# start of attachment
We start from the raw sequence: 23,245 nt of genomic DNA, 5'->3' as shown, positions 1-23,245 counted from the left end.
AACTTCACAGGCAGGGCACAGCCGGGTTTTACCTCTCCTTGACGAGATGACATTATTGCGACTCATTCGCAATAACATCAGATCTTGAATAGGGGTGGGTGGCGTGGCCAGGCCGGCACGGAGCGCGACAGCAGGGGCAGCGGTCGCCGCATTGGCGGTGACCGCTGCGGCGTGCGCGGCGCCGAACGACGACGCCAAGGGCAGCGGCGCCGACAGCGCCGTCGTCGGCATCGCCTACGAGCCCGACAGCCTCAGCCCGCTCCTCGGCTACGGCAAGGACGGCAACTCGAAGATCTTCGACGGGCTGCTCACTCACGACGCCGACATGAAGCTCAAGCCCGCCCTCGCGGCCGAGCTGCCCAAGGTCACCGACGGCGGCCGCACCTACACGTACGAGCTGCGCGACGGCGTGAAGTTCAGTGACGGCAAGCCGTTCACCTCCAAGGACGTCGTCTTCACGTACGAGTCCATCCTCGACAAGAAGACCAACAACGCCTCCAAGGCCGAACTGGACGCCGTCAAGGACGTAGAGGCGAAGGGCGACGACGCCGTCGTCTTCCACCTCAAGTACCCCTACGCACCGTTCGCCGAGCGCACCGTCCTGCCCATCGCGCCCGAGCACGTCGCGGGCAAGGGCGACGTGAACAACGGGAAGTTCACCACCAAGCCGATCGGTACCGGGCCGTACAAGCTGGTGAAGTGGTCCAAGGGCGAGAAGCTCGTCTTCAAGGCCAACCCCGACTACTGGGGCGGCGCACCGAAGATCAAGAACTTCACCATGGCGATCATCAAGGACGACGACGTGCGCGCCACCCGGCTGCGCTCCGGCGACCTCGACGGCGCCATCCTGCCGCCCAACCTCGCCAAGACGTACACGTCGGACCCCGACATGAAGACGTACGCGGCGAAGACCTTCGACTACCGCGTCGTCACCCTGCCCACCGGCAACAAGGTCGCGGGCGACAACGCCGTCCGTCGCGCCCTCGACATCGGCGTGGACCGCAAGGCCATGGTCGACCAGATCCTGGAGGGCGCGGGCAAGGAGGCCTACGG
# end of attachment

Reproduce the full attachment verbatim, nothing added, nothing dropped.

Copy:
We start from the raw sequence: 23,245 nt of genomic DNA, 5'->3' as shown, positions 1-23,245 counted from the left end.
AACTTCACAGGCAGGGCACAGCCGGGTTTTACCTCTCCTTGACGAGATGACATTATTGCGACTCATTCGCAATAACATCAGATCTTGAATAGGGGTGGGTGGCGTGGCCAGGCCGGCACGGAGCGCGACAGCAGGGGCAGCGGTCGCCGCATTGGCGGTGACCGCTGCGGCGTGCGCGGCGCCGAACGACGACGCCAAGGGCAGCGGCGCCGACAGCGCCGTCGTCGGCATCGCCTACGAGCCCGACAGCCTCAGCCCGCTCCTCGGCTACGGCAAGGACGGCAACTCGAAGATCTTCGACGGGCTGCTCACTCACGACGCCGACATGAAGCTCAAGCCCGCCCTCGCGGCCGAGCTGCCCAAGGTCACCGACGGCGGCCGCACCTACACGTACGAGCTGCGCGACGGCGTGAAGTTCAGTGACGGCAAGCCGTTCACCTCCAAGGACGTCGTCTTCACGTACGAGTCCATCCTCGACAAGAAGACCAACAACGCCTCCAAGGCCGAACTGGACGCCGTCAAGGACGTAGAGGCGAAGGGCGACGACGCCGTCGTCTTCCACCTCAAGTACCCCTACGCACCGTTCGCCGAGCGCACCGTCCTGCCCATCGCGCCCGAGCACGTCGCGGGCAAGGGCGACGTGAACAACGGGAAGTTCACCACCAAGCCGATCGGTACCGGGCCGTACAAGCTGGTGAAGTGGTCCAAGGGCGAGAAGCTCGTCTTCAAGGCCAACCCCGACTACTGGGGCGGCGCACCGAAGATCAAGAACTTCACCATGGCGATCATCAAGGACGACGACGTGCGCGCCACCCGGCTGCGCTCCGGCGACCTCGACGGCGCCATCCTGCCGCCCAACCTCGCCAAGACGTACACGTCGGACCCCGACATGAAGACGTACGCGGCGAAGACCTTCGACTACCGCGTCGTCACCCTGCCCACCGGCAACAAGGTCGCGGGCGACAACGCCGTCCGTCGCGCCCTCGACATCGGCGTGGACCGCAAGGCCATGGTCGACCAGATCCTGGAGGGCGCGGGCAAGGAGGCCTACGG